More normally, you'd simply pivot over the D string to hit the A in a single move, resulting in an arpeggiated chord. It's worth noting that even on instruments which can play true chords (e.g guitar or piano), arpeggiated chords are often used for expression, so this does not sound in any way unusual.
These techniques all assume playing three notes at once, of course. To avoid playing the "middle" string and only sound the outer two, damp the unwanted string by touching it lightly with the fleshy part of a finger.
1I'm not a string player so may be misunderstanding your answer, but it seems to me that you're answering a different question: whether it's possible to play treble-stops. Are you saying double stops were playable on these earlier instruments with non-adjacent strings, that is, without sounding an intervening string?– user48353Mar 18, 2019 at 0:41
@replete Good point - I need to make that clearer.– GrahamMar 18, 2019 at 0:50
1I tried damping the middle string (the D) of a triple stop G-D-A on both a baroque and a modern violin, and I couldn't get it to work. The D string always sounds either a harmonic or a fuzzy but loud tone based on where you're touching it. Not surprising you can't damp it, because it has more pressure on it than on the G and A strings. Try it yourself. Mar 18, 2019 at 8:58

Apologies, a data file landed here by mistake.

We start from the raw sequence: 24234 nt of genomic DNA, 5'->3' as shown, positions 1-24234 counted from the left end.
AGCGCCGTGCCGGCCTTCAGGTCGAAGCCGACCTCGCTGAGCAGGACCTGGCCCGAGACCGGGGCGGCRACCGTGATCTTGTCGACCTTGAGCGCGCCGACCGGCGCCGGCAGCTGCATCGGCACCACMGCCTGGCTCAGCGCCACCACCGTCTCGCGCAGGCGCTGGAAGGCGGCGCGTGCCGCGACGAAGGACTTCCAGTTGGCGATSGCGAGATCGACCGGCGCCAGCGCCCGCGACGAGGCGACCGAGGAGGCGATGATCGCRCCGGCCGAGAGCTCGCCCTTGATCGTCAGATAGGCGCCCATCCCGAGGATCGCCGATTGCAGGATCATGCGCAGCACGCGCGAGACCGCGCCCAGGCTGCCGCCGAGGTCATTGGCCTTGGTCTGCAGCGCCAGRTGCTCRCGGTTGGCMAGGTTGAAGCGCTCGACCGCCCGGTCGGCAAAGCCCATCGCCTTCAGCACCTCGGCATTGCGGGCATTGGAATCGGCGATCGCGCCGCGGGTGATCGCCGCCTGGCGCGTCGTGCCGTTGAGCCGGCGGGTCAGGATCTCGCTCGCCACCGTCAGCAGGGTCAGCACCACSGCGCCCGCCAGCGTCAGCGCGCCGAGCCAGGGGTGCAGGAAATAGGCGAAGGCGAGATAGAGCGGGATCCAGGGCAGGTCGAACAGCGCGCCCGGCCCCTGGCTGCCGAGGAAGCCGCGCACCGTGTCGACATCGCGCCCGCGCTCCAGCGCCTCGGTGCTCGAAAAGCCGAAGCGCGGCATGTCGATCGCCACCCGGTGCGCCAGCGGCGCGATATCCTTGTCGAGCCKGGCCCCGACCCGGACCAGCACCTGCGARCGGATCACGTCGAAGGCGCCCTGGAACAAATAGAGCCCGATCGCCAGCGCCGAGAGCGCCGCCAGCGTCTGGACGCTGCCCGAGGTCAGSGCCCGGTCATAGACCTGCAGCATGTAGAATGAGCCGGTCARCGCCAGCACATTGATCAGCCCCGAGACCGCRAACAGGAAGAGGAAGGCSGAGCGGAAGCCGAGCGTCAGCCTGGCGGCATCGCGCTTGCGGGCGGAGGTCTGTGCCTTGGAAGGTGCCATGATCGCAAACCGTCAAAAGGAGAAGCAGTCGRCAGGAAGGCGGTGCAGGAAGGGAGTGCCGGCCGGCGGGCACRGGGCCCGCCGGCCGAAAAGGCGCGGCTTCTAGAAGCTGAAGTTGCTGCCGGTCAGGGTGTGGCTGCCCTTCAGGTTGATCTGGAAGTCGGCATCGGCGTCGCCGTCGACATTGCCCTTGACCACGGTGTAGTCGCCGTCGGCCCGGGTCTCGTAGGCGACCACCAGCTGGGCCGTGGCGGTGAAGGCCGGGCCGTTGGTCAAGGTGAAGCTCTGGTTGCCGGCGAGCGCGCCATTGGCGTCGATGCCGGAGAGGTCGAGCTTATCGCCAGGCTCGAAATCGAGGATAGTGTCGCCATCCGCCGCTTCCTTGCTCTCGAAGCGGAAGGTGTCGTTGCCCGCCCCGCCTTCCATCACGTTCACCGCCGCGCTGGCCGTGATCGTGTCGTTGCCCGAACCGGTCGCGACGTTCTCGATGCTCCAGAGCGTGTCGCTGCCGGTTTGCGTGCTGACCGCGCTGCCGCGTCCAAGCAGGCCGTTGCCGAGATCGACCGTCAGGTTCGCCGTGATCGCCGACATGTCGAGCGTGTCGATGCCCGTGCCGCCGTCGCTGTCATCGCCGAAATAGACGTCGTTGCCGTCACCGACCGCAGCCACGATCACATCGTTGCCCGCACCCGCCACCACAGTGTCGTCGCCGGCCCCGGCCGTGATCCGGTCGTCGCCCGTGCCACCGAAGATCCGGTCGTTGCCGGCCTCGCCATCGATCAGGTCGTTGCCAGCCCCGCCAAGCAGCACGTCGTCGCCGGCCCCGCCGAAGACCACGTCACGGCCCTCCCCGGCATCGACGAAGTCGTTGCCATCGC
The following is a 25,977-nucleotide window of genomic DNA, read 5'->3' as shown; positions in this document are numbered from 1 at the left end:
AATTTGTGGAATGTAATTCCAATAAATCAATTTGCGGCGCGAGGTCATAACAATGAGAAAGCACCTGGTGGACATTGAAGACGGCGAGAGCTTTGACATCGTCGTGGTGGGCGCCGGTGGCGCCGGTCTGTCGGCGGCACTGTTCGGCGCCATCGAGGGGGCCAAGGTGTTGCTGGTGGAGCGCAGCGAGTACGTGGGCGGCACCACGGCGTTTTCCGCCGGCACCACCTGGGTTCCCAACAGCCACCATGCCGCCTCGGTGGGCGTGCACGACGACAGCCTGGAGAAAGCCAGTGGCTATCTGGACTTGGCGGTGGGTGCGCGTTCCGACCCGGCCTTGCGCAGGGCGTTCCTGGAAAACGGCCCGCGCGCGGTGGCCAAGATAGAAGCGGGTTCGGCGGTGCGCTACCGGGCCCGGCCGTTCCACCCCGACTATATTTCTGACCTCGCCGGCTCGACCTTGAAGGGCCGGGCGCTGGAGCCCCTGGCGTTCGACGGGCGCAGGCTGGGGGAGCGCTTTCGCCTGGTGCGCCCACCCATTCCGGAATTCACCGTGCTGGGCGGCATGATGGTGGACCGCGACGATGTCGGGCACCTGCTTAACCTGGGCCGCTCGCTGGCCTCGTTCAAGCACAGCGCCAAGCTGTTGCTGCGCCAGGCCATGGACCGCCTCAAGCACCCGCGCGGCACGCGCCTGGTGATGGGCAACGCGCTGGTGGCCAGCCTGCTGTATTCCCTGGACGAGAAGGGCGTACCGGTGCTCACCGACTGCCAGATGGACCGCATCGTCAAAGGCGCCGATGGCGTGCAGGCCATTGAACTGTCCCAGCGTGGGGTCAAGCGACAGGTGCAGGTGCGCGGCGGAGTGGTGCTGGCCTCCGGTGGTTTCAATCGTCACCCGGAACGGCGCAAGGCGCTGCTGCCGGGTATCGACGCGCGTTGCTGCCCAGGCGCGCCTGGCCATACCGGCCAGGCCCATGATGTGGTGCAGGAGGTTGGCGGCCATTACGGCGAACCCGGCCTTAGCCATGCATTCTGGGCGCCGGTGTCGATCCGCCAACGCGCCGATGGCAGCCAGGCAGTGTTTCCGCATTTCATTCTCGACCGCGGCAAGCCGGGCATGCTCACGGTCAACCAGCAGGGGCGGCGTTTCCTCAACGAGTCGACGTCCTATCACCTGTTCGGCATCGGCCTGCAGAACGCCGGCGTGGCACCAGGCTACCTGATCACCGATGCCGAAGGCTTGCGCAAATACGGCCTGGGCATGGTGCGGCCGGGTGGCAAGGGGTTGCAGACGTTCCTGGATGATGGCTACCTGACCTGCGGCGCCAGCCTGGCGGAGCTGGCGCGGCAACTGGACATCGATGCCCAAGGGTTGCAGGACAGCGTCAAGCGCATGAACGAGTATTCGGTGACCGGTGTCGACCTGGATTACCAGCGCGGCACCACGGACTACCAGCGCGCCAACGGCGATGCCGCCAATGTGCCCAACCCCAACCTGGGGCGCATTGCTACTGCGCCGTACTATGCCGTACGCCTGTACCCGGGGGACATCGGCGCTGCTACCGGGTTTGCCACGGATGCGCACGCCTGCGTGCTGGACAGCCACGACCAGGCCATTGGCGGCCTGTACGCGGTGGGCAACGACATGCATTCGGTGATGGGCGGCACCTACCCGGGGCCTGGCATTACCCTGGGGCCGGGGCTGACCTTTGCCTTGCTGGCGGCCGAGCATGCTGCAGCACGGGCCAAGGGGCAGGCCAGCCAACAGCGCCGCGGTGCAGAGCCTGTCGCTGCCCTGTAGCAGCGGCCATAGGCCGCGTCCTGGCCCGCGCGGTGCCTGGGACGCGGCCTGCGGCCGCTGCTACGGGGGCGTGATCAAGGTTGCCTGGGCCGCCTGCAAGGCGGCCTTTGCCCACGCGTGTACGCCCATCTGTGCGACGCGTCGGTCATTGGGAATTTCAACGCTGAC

No. It is physically impossible unless you play it pizzicato.
You most likely know this, but just in case: the instruments of the string choir (violin, viola, cello, bass violin) all have convex fingerboards. This makes it much easier to bow a single string than it would be if the strings were all on one plane as they are in guitars and lutes, etc. That is why the answer given in 13 seems to be the best. (Paganini must really have been a show-off - this is akin to Hendrix playing behind his back, etc...)
2It not only makes it easier to bow a single string, it's what makes it possible at all. Mar 17, 2019 at 16:01
very true. "makes it easier" is an understatement. Mar 18, 2019 at 3:47
2What is answer given in 13 supposed to refer to? Name of the poster or a link to the answer would provide better reference.– guidotMar 26, 2021 at 13:05
If you used two bows you could achieve the result. It would be rather tricky to hold them both, and only short strokes would be viable without some extremely dexterous right-hand work (or perhaps a bowing action which moves the bow along the strings more than across them - which wouldn't sound great), but would be more versatile than the under-the-strings solution, more musical than the high-pressure solution. A specialised bowing device (perhaps like a couple of EBows) might be an option too, depending on how determined you are.
I just realized there is a way (and it works quite well, I tried it) to play double stops on the G and A strings, while still being able to finger them normally: unscrew the the bow completely, pass the frog (carefully!) down between the E and A strings and under the A, D, and G strings. Screw it back on. Play with the bow lifted, not pressed. You will get a lovely double stop of just the G and A strings.
Probably of limited practical use.